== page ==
An L3 VTEP can do inter-VXLAN routing. With DEll EMC Networking switches, future  enhancements to OS9 (& to OS10, Dell EMC’s Linux based, Next Gen DC OS), will enable certain capabilities in this space. This capability is chip dependent, and explained in more detail, below.

Chipset Considerations

With regards to VXLAN, be mindful that the following functions are chip/silicon dependent.


Hardware VTEP requires Trident 2 / higher chips.

L3/VXLAN Routing

  • With Broadcom ASICs, VXLAN Routing is supported on Trident 2+ &  Tomahawk + platforms.
  • Some vendors can achieve VXLAN Routing on Trident 2 chipset, by doing a dual pass in the chip. The first pass is for L2 features, the second pass is for routing.
  • Examples with current chips are:
    • Non-Native Support: Broadcom Trident 2 or Tomahawk using loopback (as mentioned above), which enables re-circulation of packets to achieve VXLAN routing.
    • Native Support: Broadcom Trident II+ & Tomahawk+ using a RIOT (Routing in/out of Tunnels) profile. This will be able to do single pass (Native) VXLAN routing. Look out for Dell EMC Networking platforms such as S6010, S4048-T.
    • Mellanox Spectrum

Dell EMC OS9 (and OS10) are shortly due to support/enable capabilities, for both Native and Non-native VXLAN Routing. Drawing from the above points, here is how it will translate to Dell EMC Networking platforms. Most of the following is OS9 based, except in the case of S41xx, which talks in the context of OS10.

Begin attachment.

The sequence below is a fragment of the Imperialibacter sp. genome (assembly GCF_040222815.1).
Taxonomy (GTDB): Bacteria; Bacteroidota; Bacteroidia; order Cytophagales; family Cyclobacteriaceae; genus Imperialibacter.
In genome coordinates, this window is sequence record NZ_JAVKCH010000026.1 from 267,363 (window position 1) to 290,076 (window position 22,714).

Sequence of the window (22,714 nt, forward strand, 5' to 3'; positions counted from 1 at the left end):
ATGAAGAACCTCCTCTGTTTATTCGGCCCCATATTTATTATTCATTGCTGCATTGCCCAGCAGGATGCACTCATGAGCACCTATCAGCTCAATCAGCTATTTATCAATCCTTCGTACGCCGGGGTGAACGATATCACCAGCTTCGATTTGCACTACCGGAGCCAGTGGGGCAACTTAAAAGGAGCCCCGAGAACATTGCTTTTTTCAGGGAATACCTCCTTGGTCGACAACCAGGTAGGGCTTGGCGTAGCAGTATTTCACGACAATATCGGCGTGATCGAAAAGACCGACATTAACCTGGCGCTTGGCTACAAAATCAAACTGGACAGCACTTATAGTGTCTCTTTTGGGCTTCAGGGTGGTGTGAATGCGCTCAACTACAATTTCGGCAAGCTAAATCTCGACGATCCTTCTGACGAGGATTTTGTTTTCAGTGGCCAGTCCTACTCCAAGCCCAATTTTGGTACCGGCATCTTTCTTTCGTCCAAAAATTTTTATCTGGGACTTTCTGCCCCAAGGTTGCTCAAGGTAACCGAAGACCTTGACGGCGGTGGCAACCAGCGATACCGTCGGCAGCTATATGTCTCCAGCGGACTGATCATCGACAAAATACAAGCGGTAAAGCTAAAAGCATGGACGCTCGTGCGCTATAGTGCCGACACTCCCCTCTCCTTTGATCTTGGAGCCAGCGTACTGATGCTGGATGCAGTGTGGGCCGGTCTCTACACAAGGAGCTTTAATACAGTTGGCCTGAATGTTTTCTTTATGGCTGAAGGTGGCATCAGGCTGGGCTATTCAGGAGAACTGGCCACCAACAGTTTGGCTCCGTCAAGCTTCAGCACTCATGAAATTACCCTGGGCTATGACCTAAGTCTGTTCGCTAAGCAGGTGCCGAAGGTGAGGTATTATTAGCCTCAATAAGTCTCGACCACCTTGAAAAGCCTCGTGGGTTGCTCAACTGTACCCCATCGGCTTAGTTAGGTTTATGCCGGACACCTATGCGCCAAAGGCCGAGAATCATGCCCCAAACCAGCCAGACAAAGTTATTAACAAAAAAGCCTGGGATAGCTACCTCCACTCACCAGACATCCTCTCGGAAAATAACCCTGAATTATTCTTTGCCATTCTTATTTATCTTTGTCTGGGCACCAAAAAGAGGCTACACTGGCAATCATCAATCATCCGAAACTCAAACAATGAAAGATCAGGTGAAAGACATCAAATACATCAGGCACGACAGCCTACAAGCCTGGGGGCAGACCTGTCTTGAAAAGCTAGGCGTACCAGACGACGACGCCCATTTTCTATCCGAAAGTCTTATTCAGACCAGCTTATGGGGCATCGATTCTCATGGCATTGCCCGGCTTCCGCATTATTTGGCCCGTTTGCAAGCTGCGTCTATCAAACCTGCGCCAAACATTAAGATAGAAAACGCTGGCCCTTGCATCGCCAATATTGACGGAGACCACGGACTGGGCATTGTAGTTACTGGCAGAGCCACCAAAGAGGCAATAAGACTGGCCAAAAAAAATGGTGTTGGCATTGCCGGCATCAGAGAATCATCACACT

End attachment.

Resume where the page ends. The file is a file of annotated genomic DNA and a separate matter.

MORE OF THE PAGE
Chips that support Native VXLAN routing will achieve the function as follows:

  • Native VXLAN Routing:
    • Trident 2+ Platforms: (10G or 40G depending on chip)
      • 10G: S4048T
      • 40G: S6010-ON
    • Tomahawk platforms: (100G silicon)
      • Z9100-ON, S6100-ON
    • Tomahawk+ platform: (25G Silicon)
      • S5048-ON
    • Maverick Platform: (Flexible front panel port configurations via port profiles)
      • S41xx-ON (on OS10)

Chips that dont support Native VXLAN routing will achieve the function via loopback. This capability is shortly due.

  • Non-Native VXLAN Routing: (Dual-pass/Loop back)
    • Trident 2: (10G or 40G depending on chip)
      • 10G: S4048-ON
  • Do note that Trident 2+ and Tomahawk support Native VXLAN Routing in silicon, however, they would also be able to support it via Dual pass/Loop back. Therefore, i have included them as well. 
    • Trident 2+ Platforms: (10G or 40G depending on chip)
      • 10G: S4048T
      • 40G: S6010-ON
    • Tomahawk platforms: (100G silicon)
      • Z9100-ON, S6100-ON

In the next part, I will focus on the VXLAN possibilities with Dell EMC Networking’s SDN Ecosystem.


    1. Hi Mark,
      That is Correct.
      The S4810 uses the Trident Chipset. As such, it cannot support a hardware VTEP gateway. you could use it in the underlay of a software VTEP deployment, where the VTEP function is executed on e.g. NSX
      If you are looking for VTEP on the ToR Switches, then we are looking at Trident 2 and up. so, S4048-ON, S4048T etc.